Steamboat Springs James Dickson, 9, has a lot of eyes watching over him.
James, an energetic third-grader at Strawberry Park Elementary School, has autism. He struggles with changes to his routine and with verbal communication.
But when he's focused, there's a lot James can accomplish. On Thursday morning in art class, for example, he constructed an oval-shaped tower of toothpicks -- held together by marshmallows -- that skyrocketed in height after James figured out a triangular construction pattern.
"See? Bigger!" James exclaimed proudly after adding a fourth story to the tower.
Strategies to help James and the more than 270 other special education students in the Steamboat Springs School District have been closely examined during the past six weeks.
Although results from a March audit of special education in Steam--boat schools show a district-wide staff of "generally well-trained, knowledgeable, available and passionate" people, a report made by the four auditors states that how those people are directed can create problems and inconsistencies with service.
James' case is an example.
As art teacher Jude Black oversaw her class Thursday, paraprofessional Emily Schwall sat next to James for one-on-one help. Special education resource teacher Dana Colgan also was nearby. Colgan works closely with James and 10 other students in the school.
But the woman who directs James' education hired neither Schwall nor Colgan, and she is not their supervisor.
"I hold myself responsible for overseeing services for all special education kids, but I'm not the direct supervisor for most of the paraprofessionals and teachers," said Robin Tschider, special education director for the Northwest Colorado Board of Cooperative Educational Services, or BOCES, which works with the Steamboat Springs School District to provide special education in Steamboat.
Although the school district hires most "paras" and teachers, BOCES hires service providers --ncluding occupational therapists, school psychologists and speech pathologists.
The workplace collaboration often is unclear.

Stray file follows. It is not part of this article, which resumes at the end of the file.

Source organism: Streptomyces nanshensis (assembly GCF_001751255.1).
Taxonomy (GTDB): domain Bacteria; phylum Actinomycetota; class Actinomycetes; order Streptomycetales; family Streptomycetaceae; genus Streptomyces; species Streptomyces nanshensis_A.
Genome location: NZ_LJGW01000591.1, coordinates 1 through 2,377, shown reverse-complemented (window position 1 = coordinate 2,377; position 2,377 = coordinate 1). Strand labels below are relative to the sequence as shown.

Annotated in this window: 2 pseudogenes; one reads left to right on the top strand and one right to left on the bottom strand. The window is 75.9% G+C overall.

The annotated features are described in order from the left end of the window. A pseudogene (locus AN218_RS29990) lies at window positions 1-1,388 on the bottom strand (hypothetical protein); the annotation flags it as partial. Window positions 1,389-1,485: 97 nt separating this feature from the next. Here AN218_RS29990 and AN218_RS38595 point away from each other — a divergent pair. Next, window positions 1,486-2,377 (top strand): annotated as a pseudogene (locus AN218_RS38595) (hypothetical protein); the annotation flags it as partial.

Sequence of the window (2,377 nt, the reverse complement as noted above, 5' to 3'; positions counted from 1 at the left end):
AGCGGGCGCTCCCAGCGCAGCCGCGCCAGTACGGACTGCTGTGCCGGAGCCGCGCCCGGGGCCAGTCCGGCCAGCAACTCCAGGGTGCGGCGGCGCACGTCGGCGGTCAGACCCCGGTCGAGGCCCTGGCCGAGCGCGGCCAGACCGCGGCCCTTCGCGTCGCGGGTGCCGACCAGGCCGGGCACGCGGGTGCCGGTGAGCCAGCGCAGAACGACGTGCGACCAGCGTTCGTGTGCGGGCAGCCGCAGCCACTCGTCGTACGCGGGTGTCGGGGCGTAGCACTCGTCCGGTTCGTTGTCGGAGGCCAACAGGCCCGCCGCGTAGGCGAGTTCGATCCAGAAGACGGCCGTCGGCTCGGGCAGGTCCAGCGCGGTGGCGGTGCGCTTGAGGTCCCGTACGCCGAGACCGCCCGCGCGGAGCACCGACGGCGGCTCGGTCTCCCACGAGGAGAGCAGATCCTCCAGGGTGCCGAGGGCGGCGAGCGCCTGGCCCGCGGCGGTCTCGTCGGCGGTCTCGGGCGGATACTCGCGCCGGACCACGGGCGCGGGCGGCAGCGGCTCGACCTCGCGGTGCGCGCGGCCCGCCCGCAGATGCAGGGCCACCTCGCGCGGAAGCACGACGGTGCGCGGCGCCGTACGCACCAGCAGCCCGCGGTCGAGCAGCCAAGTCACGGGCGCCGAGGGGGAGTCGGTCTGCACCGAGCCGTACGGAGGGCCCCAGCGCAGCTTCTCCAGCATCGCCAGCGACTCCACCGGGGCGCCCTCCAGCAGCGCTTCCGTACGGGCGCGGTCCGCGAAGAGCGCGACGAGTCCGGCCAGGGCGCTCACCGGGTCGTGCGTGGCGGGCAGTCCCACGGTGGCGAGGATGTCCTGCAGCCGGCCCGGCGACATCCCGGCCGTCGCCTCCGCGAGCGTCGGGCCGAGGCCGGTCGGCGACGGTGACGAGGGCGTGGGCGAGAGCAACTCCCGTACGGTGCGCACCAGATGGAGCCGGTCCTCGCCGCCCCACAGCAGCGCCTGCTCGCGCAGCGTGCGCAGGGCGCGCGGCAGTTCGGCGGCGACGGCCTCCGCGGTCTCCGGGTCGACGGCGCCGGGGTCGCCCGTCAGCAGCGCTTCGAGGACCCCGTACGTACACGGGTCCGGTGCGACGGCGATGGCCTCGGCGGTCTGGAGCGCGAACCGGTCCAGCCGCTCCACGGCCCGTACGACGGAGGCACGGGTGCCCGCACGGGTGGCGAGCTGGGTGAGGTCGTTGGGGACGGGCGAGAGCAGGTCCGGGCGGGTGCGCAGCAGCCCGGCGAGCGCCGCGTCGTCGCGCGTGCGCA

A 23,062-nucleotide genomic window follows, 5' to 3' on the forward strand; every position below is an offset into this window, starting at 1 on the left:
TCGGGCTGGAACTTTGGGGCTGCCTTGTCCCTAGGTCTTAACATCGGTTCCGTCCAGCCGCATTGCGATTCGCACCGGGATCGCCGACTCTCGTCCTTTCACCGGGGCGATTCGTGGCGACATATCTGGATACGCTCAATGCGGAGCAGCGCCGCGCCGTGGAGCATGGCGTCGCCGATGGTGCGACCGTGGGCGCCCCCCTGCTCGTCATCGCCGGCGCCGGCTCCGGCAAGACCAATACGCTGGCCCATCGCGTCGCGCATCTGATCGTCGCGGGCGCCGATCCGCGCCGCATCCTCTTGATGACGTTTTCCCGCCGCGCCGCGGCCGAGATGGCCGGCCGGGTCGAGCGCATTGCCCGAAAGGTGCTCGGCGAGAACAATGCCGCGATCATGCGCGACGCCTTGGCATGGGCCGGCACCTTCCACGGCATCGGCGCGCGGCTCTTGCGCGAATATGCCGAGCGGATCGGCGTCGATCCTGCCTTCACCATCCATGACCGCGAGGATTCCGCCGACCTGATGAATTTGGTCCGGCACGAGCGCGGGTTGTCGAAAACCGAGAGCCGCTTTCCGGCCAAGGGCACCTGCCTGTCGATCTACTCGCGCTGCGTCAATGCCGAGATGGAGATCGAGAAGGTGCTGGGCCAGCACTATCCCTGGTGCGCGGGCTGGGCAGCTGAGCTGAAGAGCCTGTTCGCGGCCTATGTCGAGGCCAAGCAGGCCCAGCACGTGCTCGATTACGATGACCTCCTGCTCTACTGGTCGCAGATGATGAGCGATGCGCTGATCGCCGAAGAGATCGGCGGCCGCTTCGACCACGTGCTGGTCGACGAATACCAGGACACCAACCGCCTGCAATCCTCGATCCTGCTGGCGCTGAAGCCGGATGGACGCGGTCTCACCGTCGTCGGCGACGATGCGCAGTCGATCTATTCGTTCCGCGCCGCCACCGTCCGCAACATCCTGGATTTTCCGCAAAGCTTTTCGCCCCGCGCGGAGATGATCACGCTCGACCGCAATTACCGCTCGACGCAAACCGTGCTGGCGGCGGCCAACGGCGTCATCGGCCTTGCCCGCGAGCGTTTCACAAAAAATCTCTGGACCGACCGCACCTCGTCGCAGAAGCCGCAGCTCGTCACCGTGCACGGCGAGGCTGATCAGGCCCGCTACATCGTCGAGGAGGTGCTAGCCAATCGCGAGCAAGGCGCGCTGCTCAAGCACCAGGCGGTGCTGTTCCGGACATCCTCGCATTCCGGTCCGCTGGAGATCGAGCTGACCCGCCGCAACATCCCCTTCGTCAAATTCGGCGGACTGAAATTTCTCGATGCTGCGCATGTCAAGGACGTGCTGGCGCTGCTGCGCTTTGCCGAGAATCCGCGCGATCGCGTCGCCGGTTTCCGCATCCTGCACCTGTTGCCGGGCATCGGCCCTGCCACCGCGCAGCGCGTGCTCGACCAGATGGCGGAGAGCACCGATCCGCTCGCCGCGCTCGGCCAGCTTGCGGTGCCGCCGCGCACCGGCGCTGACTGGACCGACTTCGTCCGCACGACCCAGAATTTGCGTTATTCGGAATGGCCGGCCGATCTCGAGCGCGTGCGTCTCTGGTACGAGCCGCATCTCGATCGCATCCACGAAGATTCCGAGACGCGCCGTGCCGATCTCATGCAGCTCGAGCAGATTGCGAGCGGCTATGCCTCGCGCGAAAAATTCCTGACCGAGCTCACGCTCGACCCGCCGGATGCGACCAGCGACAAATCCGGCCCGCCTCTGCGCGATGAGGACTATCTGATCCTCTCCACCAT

Local parent Kim Vogel described communication between the two groups as "extremely muddled." Steamboat Springs High School Principal Mike Knezevich said that although he thinks Steamboat offers the best special education in the state, communication is "a gray area."
"The audit showed it -- there's a lot of confusion from all three sides," Knezevich said Friday. "You have BOCES, you have the school district, and you have the parents and kids."
James' mother, Steamboat Springs Middle School French teacher Babette McAlpin Dickson, expressed concerns about special education services -- including a lack of summertime tutoring for James -- at a November meeting of the Steamboat Springs School Board. At meetings in December and January, nearly 10 other parents also spoke to the board, which approved the special education audit Jan. 23 at a cost of $3,192.
The audit took place March 30 and 31. The process, which was conducted by four special education experts, consisted of focus group discussions, school visits and surveys from more than 100 people, including teachers, parents and administrators.
The auditors were Cheryl Johnson and Melinda Graham, senior consultants in special needs with the Colorado Department of Education; Troy Lange, special education director for BOCES; and Vicki Hubbard, special education and health services director for the Sher--man Independent School District in Dallas.